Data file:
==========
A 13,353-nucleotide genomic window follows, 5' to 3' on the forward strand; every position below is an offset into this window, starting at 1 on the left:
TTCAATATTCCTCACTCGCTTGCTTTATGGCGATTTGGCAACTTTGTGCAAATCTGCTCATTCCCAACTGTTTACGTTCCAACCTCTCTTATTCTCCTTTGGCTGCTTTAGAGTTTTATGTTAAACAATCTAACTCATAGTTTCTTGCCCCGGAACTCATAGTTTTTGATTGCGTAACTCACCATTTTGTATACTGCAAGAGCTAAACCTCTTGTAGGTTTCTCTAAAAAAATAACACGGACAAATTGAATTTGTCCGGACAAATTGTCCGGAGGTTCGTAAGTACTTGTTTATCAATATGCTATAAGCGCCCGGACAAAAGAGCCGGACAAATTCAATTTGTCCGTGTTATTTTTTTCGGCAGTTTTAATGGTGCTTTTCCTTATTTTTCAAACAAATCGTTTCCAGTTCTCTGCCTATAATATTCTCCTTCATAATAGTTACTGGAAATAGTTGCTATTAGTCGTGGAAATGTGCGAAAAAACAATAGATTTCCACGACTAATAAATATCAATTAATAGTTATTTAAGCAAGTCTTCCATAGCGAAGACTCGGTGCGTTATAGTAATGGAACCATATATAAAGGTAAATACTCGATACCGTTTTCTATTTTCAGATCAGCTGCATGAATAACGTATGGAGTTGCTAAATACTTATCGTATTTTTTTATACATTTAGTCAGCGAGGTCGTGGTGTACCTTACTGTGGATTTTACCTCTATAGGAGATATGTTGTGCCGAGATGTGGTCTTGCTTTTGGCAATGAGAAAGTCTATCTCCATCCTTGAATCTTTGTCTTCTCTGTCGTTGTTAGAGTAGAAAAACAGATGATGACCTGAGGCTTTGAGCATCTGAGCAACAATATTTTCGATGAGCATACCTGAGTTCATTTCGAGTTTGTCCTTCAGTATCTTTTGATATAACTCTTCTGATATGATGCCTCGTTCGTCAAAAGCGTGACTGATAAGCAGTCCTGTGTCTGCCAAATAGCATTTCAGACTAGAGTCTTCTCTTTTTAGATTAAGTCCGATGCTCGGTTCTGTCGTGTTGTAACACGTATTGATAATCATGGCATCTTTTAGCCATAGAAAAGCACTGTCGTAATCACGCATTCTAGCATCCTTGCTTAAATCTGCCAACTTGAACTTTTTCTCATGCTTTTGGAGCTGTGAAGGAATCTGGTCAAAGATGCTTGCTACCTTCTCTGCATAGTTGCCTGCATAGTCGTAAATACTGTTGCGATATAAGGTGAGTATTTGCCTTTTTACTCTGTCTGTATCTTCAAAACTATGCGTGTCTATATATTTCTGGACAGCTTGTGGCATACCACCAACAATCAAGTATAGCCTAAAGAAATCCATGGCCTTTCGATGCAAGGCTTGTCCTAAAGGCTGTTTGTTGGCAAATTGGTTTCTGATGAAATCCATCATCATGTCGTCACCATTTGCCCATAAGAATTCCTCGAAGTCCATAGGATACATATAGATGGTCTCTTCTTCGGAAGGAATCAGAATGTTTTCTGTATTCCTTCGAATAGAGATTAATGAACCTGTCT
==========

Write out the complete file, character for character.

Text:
A 13,353-nucleotide genomic window follows, 5' to 3' on the forward strand; every position below is an offset into this window, starting at 1 on the left:
TTCAATATTCCTCACTCGCTTGCTTTATGGCGATTTGGCAACTTTGTGCAAATCTGCTCATTCCCAACTGTTTACGTTCCAACCTCTCTTATTCTCCTTTGGCTGCTTTAGAGTTTTATGTTAAACAATCTAACTCATAGTTTCTTGCCCCGGAACTCATAGTTTTTGATTGCGTAACTCACCATTTTGTATACTGCAAGAGCTAAACCTCTTGTAGGTTTCTCTAAAAAAATAACACGGACAAATTGAATTTGTCCGGACAAATTGTCCGGAGGTTCGTAAGTACTTGTTTATCAATATGCTATAAGCGCCCGGACAAAAGAGCCGGACAAATTCAATTTGTCCGTGTTATTTTTTTCGGCAGTTTTAATGGTGCTTTTCCTTATTTTTCAAACAAATCGTTTCCAGTTCTCTGCCTATAATATTCTCCTTCATAATAGTTACTGGAAATAGTTGCTATTAGTCGTGGAAATGTGCGAAAAAACAATAGATTTCCACGACTAATAAATATCAATTAATAGTTATTTAAGCAAGTCTTCCATAGCGAAGACTCGGTGCGTTATAGTAATGGAACCATATATAAAGGTAAATACTCGATACCGTTTTCTATTTTCAGATCAGCTGCATGAATAACGTATGGAGTTGCTAAATACTTATCGTATTTTTTTATACATTTAGTCAGCGAGGTCGTGGTGTACCTTACTGTGGATTTTACCTCTATAGGAGATATGTTGTGCCGAGATGTGGTCTTGCTTTTGGCAATGAGAAAGTCTATCTCCATCCTTGAATCTTTGTCTTCTCTGTCGTTGTTAGAGTAGAAAAACAGATGATGACCTGAGGCTTTGAGCATCTGAGCAACAATATTTTCGATGAGCATACCTGAGTTCATTTCGAGTTTGTCCTTCAGTATCTTTTGATATAACTCTTCTGATATGATGCCTCGTTCGTCAAAAGCGTGACTGATAAGCAGTCCTGTGTCTGCCAAATAGCATTTCAGACTAGAGTCTTCTCTTTTTAGATTAAGTCCGATGCTCGGTTCTGTCGTGTTGTAACACGTATTGATAATCATGGCATCTTTTAGCCATAGAAAAGCACTGTCGTAATCACGCATTCTAGCATCCTTGCTTAAATCTGCCAACTTGAACTTTTTCTCATGCTTTTGGAGCTGTGAAGGAATCTGGTCAAAGATGCTTGCTACCTTCTCTGCATAGTTGCCTGCATAGTCGTAAATACTGTTGCGATATAAGGTGAGTATTTGCCTTTTTACTCTGTCTGTATCTTCAAAACTATGCGTGTCTATATATTTCTGGACAGCTTGTGGCATACCACCAACAATCAAGTATAGCCTAAAGAAATCCATGGCCTTTCGATGCAAGGCTTGTCCTAAAGGCTGTTTGTTGGCAAATTGGTTTCTGATGAAATCCATCATCATGTCGTCACCATTTGCCCATAAGAATTCCTCGAAGTCCATAGGATACATATAGATGGTCTCTTCTTCGGAAGGAATCAGAATGTTTTCTGTATTCCTTCGAATAGAGATTAATGAACCTGTCT